20 Money Saving Tips on Prescription Drugs

I ran across an eSearch article about saving money on drugs. The article references a book just about cost-saving methods, "How to Save on Prescription Drugs: 20 Cost-saving Methods." You can never get enough of these kind of tips. In a nutshell, here are the broad strokes to cut down on costs . . .

  1. Eliminate non-essential prescriptions (e.g., ones that no longer work)
  2. Think outside the prescription bottle (e.g., make lifestyle changes)
  3. Steer clear of overpriced redundant drugs (e.g., take generic drugs)
  4. Play it smart (e.g., comparison shop)

Additional resources about saving money on prescription drugs:
  1. How to Save on Prescription Drugs: 20 Cost-saving Methods
  2. The Health, Drug, Prescription, and GMP Supersite: 8 Tips - Save Money on Prescription Drugs

    More Popular and Top-Ranked Online Health Resources

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    Monday, September 8, 2008

    Health Dangers In Flood Waters - Health Tips

    With all the hurricanes and inclement weather around us, we've got some flooding going on. If you find yourself in flood waters, here are some very important health tips to follow, and health issues to consider . . .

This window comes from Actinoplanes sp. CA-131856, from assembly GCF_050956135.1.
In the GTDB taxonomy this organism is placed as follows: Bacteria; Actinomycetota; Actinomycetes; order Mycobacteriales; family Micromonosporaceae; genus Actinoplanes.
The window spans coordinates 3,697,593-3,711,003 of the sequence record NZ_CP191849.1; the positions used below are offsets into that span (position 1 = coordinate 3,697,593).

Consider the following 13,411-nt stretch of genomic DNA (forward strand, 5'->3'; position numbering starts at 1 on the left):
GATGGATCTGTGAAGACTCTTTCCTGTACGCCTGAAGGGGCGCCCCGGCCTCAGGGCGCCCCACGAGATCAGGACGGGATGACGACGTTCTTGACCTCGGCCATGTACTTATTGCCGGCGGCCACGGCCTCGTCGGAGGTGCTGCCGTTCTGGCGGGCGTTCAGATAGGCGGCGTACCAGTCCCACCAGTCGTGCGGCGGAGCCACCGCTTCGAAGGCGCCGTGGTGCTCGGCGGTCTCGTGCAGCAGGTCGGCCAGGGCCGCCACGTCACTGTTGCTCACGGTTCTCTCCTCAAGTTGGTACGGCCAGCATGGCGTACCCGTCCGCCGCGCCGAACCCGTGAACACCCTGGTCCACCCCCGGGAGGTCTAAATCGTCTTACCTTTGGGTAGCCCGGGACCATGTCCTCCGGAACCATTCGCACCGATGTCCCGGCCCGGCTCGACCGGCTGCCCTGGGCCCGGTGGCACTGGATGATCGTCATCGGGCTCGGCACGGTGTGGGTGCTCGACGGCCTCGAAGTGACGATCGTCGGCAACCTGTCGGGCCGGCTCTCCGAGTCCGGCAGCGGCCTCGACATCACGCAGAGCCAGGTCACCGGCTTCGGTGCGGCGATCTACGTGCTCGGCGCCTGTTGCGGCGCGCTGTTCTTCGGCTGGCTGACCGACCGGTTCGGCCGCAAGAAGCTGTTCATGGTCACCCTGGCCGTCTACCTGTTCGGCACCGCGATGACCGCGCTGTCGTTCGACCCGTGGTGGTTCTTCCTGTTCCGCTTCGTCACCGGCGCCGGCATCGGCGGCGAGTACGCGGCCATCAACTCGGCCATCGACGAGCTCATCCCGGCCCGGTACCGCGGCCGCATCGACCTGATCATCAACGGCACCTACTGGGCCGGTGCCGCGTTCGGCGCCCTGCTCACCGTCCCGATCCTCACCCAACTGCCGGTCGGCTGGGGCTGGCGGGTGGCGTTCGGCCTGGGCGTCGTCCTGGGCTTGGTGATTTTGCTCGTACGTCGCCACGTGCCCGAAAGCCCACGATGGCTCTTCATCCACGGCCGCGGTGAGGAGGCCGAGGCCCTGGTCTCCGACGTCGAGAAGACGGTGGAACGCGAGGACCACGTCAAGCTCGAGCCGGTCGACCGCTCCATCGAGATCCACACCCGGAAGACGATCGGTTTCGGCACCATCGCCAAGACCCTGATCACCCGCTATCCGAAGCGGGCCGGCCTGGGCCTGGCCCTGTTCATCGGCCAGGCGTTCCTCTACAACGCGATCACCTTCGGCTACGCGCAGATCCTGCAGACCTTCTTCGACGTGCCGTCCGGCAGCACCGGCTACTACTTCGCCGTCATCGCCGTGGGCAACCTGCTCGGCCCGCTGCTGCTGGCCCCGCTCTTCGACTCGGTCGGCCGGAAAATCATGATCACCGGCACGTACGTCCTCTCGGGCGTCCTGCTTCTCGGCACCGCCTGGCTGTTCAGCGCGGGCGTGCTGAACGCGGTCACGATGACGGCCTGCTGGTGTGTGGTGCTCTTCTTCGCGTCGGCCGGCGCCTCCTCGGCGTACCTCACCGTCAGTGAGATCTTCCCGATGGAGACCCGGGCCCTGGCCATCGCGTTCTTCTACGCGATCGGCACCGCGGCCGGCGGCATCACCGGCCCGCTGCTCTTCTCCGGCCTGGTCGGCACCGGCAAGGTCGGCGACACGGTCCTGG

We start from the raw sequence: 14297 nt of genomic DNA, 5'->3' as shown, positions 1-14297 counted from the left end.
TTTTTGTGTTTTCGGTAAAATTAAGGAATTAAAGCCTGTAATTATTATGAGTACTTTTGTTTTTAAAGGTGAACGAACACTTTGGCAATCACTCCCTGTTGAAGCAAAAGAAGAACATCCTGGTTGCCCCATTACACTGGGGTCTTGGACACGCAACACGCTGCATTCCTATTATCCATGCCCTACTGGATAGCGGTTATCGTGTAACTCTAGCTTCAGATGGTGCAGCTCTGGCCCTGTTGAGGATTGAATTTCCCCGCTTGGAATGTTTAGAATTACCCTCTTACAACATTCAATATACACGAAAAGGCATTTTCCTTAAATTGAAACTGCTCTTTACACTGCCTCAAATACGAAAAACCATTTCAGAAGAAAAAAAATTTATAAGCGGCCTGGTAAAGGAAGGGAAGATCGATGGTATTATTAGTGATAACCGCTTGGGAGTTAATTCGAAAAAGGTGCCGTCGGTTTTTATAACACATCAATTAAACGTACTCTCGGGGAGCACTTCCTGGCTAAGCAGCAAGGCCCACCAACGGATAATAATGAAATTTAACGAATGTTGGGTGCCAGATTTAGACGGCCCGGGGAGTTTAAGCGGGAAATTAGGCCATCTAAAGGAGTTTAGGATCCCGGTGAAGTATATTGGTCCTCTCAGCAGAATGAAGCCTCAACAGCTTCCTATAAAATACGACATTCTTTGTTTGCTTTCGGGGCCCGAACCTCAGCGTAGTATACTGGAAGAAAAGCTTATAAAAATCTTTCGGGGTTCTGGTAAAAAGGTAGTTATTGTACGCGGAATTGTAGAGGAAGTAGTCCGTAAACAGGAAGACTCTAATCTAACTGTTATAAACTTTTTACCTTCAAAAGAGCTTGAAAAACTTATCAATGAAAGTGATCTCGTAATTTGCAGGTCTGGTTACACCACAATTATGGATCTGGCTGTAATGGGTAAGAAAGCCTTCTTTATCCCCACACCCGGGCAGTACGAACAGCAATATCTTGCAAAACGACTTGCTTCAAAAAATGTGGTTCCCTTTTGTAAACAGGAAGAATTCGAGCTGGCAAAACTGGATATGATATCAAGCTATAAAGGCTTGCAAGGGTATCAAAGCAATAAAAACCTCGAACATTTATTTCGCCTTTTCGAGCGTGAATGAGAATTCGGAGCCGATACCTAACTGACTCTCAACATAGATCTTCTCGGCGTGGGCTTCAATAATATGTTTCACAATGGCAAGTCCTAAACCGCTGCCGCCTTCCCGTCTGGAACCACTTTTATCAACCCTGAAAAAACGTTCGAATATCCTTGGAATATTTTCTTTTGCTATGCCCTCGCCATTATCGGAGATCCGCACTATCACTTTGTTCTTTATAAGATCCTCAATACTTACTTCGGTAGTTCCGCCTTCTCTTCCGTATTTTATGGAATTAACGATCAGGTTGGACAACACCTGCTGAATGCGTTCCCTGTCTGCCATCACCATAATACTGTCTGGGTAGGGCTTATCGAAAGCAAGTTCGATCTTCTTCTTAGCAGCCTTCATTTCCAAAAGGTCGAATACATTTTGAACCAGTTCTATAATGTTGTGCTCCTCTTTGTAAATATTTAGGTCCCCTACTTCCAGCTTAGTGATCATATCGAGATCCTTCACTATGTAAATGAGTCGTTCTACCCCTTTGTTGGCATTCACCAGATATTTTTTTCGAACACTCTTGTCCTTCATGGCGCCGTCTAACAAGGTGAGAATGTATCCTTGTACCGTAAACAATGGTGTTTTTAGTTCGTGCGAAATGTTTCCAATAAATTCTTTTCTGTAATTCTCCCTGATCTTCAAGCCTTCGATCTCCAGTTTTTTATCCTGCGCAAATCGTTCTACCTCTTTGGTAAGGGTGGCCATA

1. Flood waters can contain fecal material from overflowing sewage systems as well as other contaminants from a variety of sources.
    2. There is a risk of disease from eating or drinking anything contaminated by flood water.
    3. If you have open cuts or sores that will be exposed to flood water, keep them as clean as possible by washing well with soap to control infection. If a wound develops redness, swelling or drainage, promptly seek medical attention.
    4. Fish or seafood caught from these waters should be thoroughly cooked prior to eating. After handling fish and seafood, be sure to thoroughly wash your hands with soap and clean water.

    Source: Public Reminded To Use Caution In Flood Waters

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    Sunday, September 7, 2008

    Do You Know About Telepharmacies?

    This is a new one for me. I live in a big city so I've never really thought about this. But for many who live in isolated rural areas, you'll want to read this Houston Chronicle news article, "Telepharmacies change the way rural America gets meds." Here are the key points that I get out of this article . . .